Robot Skelly among many of the attractions enticing children and parents alike to Abu Dhabi Science Festival's third year.
Climbing robot helps to rope in youngsters at science festival
ABU DHABI // Thousands of children packed into the du Forum on Yas Island on Friday to build windmills, race Mars rovers and cheer on a rope-climbing robot named Skelly.
Now in its third year, the Abu Dhabi Science Festival opened with workshops intended to thrill, educate and inspire children to pursue a future in science and technology.
Sixty per cent of this year’s exhibits are new – but some favourites have returned.
“It has got a good buzz to it,” said Simon Gage, director of the Edinburgh International Science Festival, which works with the Abu Dhabi Technology Development Committee to stage the annual interactive event.
“Once the word starts to get out, more and more people come and, by the end of the festival, we sell out. At this stage, it’s quite nice and calm, actually. So, I advise people who want to come, come early.
“Everyone loves to go to OR – Operation Room – it’s the simulation of an operating theatre using real surgical equipment on a very realistic ‘body’. The electronics workshop mad lab is also very popular.”
Visitors are met with a cacophony of sounds – the hum of motors, the hiss of thousands of balloons being inflated, the musical ring of mallets striking wooden xylophone keys and the giddy squeals of children making new discoveries.
“It’s really fun,” said Basel Abu Baker, 12, from Dubai, who was visiting the festival for the first time with his father, uncle and cousins.
“You get to do a lot of experiments and you watch a lot of shows, interesting shows. It makes you learn about science a lot.”
Karim Bekka, 11, from Abu Dhabi, was one of dozens of children bouncing with excitement in line for the Mars Rover workshop.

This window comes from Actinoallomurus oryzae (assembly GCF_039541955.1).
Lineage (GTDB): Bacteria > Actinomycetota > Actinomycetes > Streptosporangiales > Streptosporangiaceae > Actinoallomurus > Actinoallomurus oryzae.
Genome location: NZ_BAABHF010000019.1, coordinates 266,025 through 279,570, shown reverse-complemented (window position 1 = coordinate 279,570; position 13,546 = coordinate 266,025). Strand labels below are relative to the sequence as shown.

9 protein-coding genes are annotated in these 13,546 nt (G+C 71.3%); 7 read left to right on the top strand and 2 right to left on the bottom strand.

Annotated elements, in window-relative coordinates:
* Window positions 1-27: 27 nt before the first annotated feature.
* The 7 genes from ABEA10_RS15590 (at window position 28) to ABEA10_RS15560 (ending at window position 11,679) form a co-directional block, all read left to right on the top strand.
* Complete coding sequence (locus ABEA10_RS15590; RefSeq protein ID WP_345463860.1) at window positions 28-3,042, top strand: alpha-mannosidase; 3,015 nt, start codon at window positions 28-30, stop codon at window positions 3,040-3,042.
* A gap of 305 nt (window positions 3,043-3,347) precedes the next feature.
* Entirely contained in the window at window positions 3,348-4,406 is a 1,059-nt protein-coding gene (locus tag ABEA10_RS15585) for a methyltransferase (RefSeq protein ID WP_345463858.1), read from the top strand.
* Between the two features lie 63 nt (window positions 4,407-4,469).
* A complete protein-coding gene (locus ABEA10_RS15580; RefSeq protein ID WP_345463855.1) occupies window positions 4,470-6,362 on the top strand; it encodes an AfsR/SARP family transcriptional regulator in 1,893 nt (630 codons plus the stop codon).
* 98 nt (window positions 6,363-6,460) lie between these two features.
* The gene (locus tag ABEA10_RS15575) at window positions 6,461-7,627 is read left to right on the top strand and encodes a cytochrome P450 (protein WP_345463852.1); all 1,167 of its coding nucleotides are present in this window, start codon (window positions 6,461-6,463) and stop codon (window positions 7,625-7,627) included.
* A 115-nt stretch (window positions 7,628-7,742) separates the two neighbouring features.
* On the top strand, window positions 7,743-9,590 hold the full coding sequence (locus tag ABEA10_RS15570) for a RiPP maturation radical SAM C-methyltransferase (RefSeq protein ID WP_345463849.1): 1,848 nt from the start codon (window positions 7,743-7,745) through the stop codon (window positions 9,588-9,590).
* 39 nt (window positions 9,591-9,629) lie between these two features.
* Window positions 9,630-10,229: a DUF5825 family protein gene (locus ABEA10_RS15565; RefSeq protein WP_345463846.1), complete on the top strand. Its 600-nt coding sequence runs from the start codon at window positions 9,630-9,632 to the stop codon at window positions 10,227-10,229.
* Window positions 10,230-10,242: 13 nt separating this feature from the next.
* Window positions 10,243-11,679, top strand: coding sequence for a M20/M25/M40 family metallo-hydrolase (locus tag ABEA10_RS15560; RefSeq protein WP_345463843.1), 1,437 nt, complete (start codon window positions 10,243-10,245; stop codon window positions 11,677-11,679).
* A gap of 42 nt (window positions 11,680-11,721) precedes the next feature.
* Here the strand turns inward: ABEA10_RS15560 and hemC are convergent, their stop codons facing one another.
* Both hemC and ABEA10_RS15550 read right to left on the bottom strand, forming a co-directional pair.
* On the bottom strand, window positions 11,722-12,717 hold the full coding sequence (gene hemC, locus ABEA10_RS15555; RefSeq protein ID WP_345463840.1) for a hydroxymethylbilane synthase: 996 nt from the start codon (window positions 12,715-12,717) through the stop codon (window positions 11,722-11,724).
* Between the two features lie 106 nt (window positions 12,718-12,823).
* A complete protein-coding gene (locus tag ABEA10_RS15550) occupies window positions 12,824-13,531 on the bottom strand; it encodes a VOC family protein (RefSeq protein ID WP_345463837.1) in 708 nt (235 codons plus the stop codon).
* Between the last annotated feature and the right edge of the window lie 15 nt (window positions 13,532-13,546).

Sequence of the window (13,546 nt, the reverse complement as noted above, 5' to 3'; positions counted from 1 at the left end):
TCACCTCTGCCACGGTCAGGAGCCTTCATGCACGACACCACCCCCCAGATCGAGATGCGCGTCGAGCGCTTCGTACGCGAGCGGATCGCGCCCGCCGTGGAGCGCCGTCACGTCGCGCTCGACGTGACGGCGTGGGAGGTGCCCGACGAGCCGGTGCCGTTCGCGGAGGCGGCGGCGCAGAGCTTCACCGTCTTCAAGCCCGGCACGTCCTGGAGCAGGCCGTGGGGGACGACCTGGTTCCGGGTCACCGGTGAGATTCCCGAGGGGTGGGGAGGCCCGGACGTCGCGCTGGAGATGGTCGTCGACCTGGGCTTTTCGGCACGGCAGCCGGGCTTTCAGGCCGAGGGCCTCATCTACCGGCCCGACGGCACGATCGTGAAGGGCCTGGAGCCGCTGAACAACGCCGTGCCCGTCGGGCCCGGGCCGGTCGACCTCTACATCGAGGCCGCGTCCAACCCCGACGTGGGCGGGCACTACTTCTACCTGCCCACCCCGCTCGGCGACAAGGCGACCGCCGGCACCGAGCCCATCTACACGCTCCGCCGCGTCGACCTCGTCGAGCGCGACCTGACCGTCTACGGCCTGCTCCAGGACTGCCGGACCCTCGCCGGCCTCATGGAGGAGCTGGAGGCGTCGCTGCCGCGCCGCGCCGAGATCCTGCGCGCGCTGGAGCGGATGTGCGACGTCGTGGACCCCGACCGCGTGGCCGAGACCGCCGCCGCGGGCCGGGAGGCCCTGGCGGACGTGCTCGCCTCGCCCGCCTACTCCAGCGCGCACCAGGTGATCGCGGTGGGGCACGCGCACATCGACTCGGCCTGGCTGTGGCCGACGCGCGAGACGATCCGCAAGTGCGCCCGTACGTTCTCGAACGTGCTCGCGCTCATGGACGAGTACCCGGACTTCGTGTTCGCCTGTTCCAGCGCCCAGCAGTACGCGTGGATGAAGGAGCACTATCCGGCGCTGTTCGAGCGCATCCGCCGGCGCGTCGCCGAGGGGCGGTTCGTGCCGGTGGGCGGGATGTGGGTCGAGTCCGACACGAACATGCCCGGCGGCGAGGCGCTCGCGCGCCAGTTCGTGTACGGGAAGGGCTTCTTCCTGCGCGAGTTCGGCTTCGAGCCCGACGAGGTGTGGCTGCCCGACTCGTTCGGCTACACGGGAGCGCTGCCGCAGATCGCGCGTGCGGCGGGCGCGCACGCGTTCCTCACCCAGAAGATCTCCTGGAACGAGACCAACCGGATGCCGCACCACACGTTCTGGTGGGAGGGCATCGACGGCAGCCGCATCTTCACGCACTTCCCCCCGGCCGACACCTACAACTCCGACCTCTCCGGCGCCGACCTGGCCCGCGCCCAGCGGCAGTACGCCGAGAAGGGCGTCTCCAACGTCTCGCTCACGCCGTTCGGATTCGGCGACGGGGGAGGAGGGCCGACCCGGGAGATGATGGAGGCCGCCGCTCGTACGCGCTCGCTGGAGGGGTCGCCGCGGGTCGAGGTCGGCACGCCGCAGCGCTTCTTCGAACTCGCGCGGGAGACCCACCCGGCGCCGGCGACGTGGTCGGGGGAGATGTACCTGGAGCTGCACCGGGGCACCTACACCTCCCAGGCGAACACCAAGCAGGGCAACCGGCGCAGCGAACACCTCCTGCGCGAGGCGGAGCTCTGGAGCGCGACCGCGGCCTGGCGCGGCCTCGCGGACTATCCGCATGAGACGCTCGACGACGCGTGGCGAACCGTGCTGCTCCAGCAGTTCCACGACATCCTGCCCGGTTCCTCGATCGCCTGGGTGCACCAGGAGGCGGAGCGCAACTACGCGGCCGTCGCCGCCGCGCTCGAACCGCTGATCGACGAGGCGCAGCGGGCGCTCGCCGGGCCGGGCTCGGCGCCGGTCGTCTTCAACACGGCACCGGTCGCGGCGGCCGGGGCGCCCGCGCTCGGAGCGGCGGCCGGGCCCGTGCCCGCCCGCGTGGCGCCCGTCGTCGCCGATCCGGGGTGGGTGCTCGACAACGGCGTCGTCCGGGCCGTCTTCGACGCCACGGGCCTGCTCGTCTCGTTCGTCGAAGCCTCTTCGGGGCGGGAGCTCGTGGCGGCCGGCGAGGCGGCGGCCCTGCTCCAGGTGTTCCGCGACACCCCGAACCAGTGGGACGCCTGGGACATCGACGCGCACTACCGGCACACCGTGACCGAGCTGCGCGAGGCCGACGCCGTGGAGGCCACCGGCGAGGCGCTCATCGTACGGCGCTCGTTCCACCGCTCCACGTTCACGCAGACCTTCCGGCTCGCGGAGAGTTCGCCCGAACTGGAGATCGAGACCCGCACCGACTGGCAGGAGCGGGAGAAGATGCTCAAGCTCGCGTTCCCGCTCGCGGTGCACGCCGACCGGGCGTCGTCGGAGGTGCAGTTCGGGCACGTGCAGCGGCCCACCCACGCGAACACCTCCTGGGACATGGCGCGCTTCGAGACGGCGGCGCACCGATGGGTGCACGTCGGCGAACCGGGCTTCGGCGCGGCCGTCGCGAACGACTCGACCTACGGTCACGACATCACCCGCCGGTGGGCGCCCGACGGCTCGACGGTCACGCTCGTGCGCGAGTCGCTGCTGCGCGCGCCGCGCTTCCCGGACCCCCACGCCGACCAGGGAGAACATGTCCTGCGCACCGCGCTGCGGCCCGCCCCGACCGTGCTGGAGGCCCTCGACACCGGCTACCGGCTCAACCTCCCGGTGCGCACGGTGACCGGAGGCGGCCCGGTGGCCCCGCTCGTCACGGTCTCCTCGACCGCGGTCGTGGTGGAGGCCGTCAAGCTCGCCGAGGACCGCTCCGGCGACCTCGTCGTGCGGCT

“I think this is awesome,” said Karim, who wants to be a scientist when he grows up. “My favourite subject in school is science, so I just want to see how we actually made the rovers.”
The children were guided by science communicators as they built their own rovers using household materials such as plastic cups, cotton, tape, paper clips and other materials.
“We need to just make them more curious about exploring and things relating to Nasa and air space,” said Mahra Al Kaizi, 21, a mechanical engineering student at UAE university who was acting as a science communicator at the exhibit. “Our goal is not just to make them slide the car, we want to make them think out of the box.”
At the Operating Room surgery workshop, children were dressed in surgeon caps and coats as they operated on very lifelike “sick” patients using real medical tools and equipment.
It is not uncommon for some children to faint at the true-to-life workshop.
But 11-year-old Sarra Sfaxi was not one of them. She liked the part where they used a needle to draw blood from the patient’s arm.
Sarra said she wanted to be a doctor when she grows up “because I want to help other people to not be sick”.
Another big draw at the festival was a 1.82-metre, 50-kilogram robot named Skelly. Children chanted its name and coaxed it to climb a rope as high as the ceiling.
“It was so complex, it was so amazing that a robot could actually climb a rope,” said Jaiveer Chadda, a 10-year-old who was visiting with his family from Dubai.
Entry to the du Forum costs Dh10 for children aged five to 15 and Dh5 for adults, with children under five free. The event boasts 32 hands-on workshops that each take about 30 to 45 minutes to complete.
These require prior registration, which can be done online at abudhabisciencefestival.ae or in person. Children can reserve up to three workshops per day.
The festival is also being held at the Corniche East Plaza, with free exhibits that offer visitors short, interactive presentations and workshops.
The festival ends on November 23.